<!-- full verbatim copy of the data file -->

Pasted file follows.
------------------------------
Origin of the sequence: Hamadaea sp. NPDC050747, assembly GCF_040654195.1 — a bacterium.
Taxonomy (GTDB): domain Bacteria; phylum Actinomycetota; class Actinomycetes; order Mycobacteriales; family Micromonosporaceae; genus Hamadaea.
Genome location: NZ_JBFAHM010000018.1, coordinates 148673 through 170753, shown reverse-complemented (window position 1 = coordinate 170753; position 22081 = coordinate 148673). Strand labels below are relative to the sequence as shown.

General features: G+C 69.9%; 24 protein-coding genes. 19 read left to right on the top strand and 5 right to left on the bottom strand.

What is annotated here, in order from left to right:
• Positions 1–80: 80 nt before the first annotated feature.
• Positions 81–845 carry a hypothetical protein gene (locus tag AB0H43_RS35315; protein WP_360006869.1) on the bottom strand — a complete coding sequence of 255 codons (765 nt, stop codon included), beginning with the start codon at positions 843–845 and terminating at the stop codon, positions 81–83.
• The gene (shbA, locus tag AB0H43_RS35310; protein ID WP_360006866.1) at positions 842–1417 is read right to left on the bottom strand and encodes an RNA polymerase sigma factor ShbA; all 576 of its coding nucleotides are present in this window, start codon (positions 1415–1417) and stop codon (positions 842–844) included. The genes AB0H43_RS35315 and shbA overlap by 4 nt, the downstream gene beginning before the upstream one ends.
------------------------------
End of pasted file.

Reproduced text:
Origin of the sequence: Hamadaea sp. NPDC050747, assembly GCF_040654195.1 — a bacterium.
Taxonomy (GTDB): domain Bacteria; phylum Actinomycetota; class Actinomycetes; order Mycobacteriales; family Micromonosporaceae; genus Hamadaea.
Genome location: NZ_JBFAHM010000018.1, coordinates 148673 through 170753, shown reverse-complemented (window position 1 = coordinate 170753; position 22081 = coordinate 148673). Strand labels below are relative to the sequence as shown.

General features: G+C 69.9%; 24 protein-coding genes. 19 read left to right on the top strand and 5 right to left on the bottom strand.

What is annotated here, in order from left to right:
• Positions 1–80: 80 nt before the first annotated feature.
• Positions 81–845 carry a hypothetical protein gene (locus tag AB0H43_RS35315; protein WP_360006869.1) on the bottom strand — a complete coding sequence of 255 codons (765 nt, stop codon included), beginning with the start codon at positions 843–845 and terminating at the stop codon, positions 81–83.
• The gene (shbA, locus tag AB0H43_RS35310; protein ID WP_360006866.1) at positions 842–1417 is read right to left on the bottom strand and encodes an RNA polymerase sigma factor ShbA; all 576 of its coding nucleotides are present in this window, start codon (positions 1415–1417) and stop codon (positions 842–844) included. The genes AB0H43_RS35315 and shbA overlap by 4 nt, the downstream gene beginning before the upstream one ends.